title Epoxy-cross-linked Polyamine CO2 Sorbents Enhanced via Hydrophobic Functionalization
spellingShingle Epoxy-cross-linked Polyamine CO2 Sorbents Enhanced via Hydrophobic Functionalization
Marco Taddei
Andrew Barron
Enrico Andreoli
title_short Epoxy-cross-linked Polyamine CO2 Sorbents Enhanced via Hydrophobic Functionalization
title_full Epoxy-cross-linked Polyamine CO2 Sorbents Enhanced via Hydrophobic Functionalization
title_fullStr Epoxy-cross-linked Polyamine CO2 Sorbents Enhanced via Hydrophobic Functionalization
title_full_unstemmed Epoxy-cross-linked Polyamine CO2 Sorbents Enhanced via Hydrophobic Functionalization
title_sort Epoxy-cross-linked Polyamine CO2 Sorbents Enhanced via Hydrophobic Functionalization
author_id_str_mv 5cffd1038508554d8596dee8b4e51052
92e452f20936d688d36f91c78574241d
cbd843daab780bb55698a3daccd74df8
author_id_fullname_str_mv 5cffd1038508554d8596dee8b4e51052_***_Marco Taddei
92e452f20936d688d36f91c78574241d_***_Andrew Barron
cbd843daab780bb55698a3daccd74df8_***_Enrico Andreoli
author Marco Taddei
Andrew Barron
Enrico Andreoli
author2 Louise B. Hamdy
Russell J. Wakeham
Marco Taddei
Andrew Barron
Enrico Andreoli
format Journal article
container_title Chemistry of Materials
publishDate 2019
institution Swansea University
issn 0897-4756
1520-5002
doi_str_mv 10.1021/acs.chemmater.9b00574
college_str Faculty of Science and Engineering
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hierarchy_top_id facultyofscienceandengineering
hierarchy_top_title Faculty of Science and Engineering
hierarchy_parent_id facultyofscienceandengineering
hierarchy_parent_title Faculty of Science and Engineering
department_str School of Engineering and Applied Sciences - Chemical Engineering{{{_:::_}}}Faculty of Science and Engineering{{{_:::_}}}School of Engineering and Applied Sciences - Chemical Engineering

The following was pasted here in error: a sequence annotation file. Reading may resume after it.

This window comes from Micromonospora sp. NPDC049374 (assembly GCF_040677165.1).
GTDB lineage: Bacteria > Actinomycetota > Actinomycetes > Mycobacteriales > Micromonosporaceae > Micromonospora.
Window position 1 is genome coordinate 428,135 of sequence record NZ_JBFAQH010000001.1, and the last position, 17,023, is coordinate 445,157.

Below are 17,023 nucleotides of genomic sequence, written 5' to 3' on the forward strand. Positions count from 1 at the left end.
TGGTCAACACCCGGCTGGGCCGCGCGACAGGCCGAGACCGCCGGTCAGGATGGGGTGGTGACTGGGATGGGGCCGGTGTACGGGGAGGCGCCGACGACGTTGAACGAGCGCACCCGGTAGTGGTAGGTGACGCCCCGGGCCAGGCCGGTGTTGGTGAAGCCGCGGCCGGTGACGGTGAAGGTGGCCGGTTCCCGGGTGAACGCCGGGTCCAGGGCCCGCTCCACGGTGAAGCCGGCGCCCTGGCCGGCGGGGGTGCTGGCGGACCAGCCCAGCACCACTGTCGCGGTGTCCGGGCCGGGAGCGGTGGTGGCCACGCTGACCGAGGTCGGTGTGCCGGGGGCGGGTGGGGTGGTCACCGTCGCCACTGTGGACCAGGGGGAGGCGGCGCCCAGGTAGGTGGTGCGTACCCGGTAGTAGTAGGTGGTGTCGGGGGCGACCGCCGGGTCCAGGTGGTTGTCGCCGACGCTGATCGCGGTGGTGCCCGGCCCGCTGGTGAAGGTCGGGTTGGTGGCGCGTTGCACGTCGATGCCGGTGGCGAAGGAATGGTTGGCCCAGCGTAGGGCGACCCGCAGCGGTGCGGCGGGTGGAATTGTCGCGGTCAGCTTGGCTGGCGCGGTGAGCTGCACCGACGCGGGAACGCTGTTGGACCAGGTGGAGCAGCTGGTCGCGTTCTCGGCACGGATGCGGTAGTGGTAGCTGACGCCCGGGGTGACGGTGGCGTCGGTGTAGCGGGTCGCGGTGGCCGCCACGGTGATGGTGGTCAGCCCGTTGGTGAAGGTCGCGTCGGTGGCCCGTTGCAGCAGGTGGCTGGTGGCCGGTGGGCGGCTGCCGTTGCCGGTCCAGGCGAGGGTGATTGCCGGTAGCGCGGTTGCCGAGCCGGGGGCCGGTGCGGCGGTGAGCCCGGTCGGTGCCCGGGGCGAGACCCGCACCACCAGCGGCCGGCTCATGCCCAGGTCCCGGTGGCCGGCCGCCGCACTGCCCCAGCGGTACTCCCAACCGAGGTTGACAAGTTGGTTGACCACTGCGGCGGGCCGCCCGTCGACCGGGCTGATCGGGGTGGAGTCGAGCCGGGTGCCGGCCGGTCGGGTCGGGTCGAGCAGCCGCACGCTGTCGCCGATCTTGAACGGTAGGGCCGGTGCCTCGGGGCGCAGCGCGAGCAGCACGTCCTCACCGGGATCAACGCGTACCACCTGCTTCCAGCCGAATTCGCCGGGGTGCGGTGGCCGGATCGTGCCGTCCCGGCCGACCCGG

document_store_str 1
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description Optimizing sorption capacity and amine efficiency are among the major challenges in developing solid carbon dioxide sorbents. Such materials frequently feature polyamines impregnated onto supports adding weight to the sorbents. This work presents the cross-linking of polyethyleneimine (PEI) by the industrially available epoxy resin, bisphenol-A diglycidyl ether (DER) to form support-free sorbent materials. Prior to cross-linking, the polyamine chain is functionalized with hydrophobic additives; one material modified with the branched chain hydrocarbon 2-ethylhexyl glycidyl ether displays CO2 uptake of 0.195 g/g, 4.43 mmol CO2/g (1 atm single component CO2, 90 °C). The additive loading affects the cross-linking, with the lesser cross-linked materials showing more favorable sorption capacities and higher amine efficiencies. The type of additive also influences sorption, with the larger, longer and bulkier additives better able to free the amine from their hydrogen bonding network, generally promoting better sorption. As well as increasing CO2 uptake, the additives also reduce the optimum sorption temperature, offering a handle to tune sorbents for specific working conditions. The best performing material shows high selectivity for CO2 sorption, and under sorption cycles in a 10% CO2/90% N2 mixture, utilizing temperature swing desorption, demonstrates a good working capacity of 9.5% CO2 uptake over the course of 29 cycles. Furthermore, humidity has been found to promote CO2 sorption at lower temperatures with a CO2 uptake of 0.235 g/g, 5.34 mmol/g (1 atm single component CO2, 25 °C) using a pre-hydrated sample. Overall, these findings confirm the value of our approach where cross-linking emerges as a valid and practical alternative to loading polyamines onto solid supports. This work demonstrates the versatility of these types of materials and their potential for use in large scale carbon capture systems.
published_date 2019-12-31T03:58:43Z